It says there to be silent. I almost would suggest that this might mean we should not join the fray on the Internet, not pass emails around that are sometimes filled with hype and rumor. Instead, wait for God to act. "He will act." We have seen Him act before, and He will act again.

Psalm 37:8 Refrain from anger and give up [your] rage; do not be agitated—it can only bring harm.

By entering into the fray, the battle going on now on the Internet and talk radio and so on, we may be only making matters worse, giving the government the opportunity or the excuse to persecute us later on, and calling attention to ourselves perhaps.

Psalm 37:9-12 For evildoers will be destroyed, but those who put their hope in the LORD will inherit the land. A little while, and the wicked will be no more; though you look for him, he will not be there. But the humble will inherit the land and will enjoy abundant prosperity. The wicked schemes against the righteous and gnashes his teeth at him.

Brethren, do we fully understand how much Satan's ministers, the liberals and the conservatives together, and the Baptists out there, how much they hate God's way of life, and how much they hate us? They really do! Should we be upset by all of this, brethren?

Psalm 37:13 The Lord laughs at him because He sees that his day is coming. The wicked have drawn the sword and strung the bow to bring down the afflicted and needy and to slaughter those whose way is upright.

Already, we have seen the government that has drawn its sword to destroy the helpless, the unborn, and they are slaying them by the millions. Now, it seeks to control population by destroying the infirm, that is, the afflicted and the aged. David knew exactly how the liberal's mind works.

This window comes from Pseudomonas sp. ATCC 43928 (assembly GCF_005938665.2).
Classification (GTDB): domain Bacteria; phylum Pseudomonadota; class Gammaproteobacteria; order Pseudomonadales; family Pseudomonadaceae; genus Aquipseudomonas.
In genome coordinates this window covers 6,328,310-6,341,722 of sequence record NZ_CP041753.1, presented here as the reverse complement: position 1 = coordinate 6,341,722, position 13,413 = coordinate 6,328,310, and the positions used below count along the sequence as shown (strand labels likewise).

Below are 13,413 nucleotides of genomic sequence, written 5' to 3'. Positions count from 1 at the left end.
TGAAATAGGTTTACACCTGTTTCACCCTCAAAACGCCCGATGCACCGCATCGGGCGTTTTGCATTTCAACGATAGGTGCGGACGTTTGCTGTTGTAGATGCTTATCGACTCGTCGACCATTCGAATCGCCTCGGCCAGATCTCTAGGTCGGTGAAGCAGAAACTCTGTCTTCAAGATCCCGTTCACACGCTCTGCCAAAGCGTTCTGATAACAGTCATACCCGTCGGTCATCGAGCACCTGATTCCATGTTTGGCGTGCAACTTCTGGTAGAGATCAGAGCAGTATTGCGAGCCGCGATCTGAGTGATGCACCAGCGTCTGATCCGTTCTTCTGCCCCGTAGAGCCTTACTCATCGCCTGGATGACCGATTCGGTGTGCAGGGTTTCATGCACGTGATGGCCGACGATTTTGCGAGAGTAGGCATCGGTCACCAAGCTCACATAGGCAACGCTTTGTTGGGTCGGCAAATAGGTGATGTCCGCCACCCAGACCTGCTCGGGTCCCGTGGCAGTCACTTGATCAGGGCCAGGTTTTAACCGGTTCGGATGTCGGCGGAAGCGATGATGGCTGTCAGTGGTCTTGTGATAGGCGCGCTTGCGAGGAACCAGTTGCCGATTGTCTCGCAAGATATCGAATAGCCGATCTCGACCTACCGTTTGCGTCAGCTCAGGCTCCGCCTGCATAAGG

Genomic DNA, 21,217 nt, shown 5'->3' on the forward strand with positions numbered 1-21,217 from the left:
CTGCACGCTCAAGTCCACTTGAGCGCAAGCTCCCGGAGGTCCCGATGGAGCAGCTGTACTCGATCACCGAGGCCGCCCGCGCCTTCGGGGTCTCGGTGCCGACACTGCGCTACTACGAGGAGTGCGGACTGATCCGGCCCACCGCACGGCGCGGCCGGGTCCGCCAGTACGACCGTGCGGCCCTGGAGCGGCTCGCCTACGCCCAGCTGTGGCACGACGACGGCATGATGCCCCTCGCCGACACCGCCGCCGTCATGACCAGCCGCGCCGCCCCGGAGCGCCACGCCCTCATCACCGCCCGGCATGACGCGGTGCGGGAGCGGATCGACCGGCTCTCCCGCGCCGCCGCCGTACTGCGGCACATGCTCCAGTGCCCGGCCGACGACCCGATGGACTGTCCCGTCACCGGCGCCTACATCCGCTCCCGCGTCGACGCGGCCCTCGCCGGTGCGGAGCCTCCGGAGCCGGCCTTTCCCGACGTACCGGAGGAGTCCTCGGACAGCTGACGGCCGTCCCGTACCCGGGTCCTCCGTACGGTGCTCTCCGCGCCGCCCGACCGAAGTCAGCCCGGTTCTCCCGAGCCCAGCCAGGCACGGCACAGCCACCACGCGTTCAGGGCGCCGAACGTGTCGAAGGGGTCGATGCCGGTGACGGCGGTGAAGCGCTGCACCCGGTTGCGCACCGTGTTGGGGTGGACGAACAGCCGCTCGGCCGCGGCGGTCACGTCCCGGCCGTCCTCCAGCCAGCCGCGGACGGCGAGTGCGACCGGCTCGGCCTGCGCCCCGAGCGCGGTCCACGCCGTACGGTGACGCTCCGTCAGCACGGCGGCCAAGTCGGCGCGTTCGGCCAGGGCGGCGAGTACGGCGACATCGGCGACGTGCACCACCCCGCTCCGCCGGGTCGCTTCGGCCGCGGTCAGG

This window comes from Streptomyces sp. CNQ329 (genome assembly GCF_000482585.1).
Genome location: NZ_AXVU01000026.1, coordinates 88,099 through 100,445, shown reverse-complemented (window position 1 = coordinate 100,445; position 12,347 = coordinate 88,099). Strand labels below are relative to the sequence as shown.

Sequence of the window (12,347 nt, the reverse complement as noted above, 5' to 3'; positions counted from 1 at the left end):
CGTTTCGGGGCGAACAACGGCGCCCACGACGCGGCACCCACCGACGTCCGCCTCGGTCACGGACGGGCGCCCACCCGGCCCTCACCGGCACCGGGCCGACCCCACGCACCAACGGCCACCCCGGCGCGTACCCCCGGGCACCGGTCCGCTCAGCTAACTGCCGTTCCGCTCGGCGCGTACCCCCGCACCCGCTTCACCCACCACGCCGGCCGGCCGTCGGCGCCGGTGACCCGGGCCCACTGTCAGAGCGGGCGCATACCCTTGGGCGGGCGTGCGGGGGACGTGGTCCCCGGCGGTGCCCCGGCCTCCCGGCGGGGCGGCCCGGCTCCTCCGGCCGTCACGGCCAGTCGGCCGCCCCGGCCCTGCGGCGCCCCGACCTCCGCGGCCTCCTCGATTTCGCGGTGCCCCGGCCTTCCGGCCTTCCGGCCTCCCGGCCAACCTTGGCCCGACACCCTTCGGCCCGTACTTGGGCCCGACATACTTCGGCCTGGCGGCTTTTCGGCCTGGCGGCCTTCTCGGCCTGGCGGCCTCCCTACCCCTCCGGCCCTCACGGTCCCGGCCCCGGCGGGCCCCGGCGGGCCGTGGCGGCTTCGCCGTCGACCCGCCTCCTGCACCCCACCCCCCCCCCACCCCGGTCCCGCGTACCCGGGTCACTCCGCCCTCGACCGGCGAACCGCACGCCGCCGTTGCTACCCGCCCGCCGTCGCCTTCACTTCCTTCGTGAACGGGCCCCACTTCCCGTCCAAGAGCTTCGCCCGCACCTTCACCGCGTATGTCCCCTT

Psalm 37:15 Their swords will enter their own hearts, and their bows will be broken.

Psalm 37:35 I have seen a wicked, violent man well rooted like a flourishing native tree.

That word native kind of interests me there! We now have a leader in the country that appears to be well rooted, powerful, flourishing like a native tree. But he may not even be a native, perhaps not even a citizen. God says his days are numbered.

Psalm 37:36 Then I passed by and noticed he was gone; I searched for him, but he could not be found.

Now, brethren, do not mistake me, I am not saying that we are going to leave the Feast of Tabernacles tomorrow and that everything will be just be hunky-dory with America. No, this trial is going to have to run its destructive course. And, that will take time. But God is in charge, brethren.

Psalm 37:37 Watch the blameless and observe the upright, for the man of peace will have a future.

I hope you young people do not allow yourselves to be overtaken by this zeitgeist of dismay that is all around us, do not allow yourselves to become catatonic, paralyzed, discouraged into inaction by all of this gloom-and-doom talk on the Internet. Brethren, God says, and He is right, that we have a great future.

Psalm 37:38 But transgressors will all be eliminated; the future of the wicked will be destroyed.

Right now, brethren, this is the liberals' moment in the sun. They are hard at work in an attempt to build their futures, to secure perpetual power and wealth for themselves and for their families. The futures they are constructing so assiduously will simply soon go up in smoke. But God's people have a glorious future.

Psalm 37:39 The salvation of the righteous is from the LORD, their refuge in a time of distress. The Lord helps and delivers them; He will deliver them from the wicked and will save them because they take refuge in Him.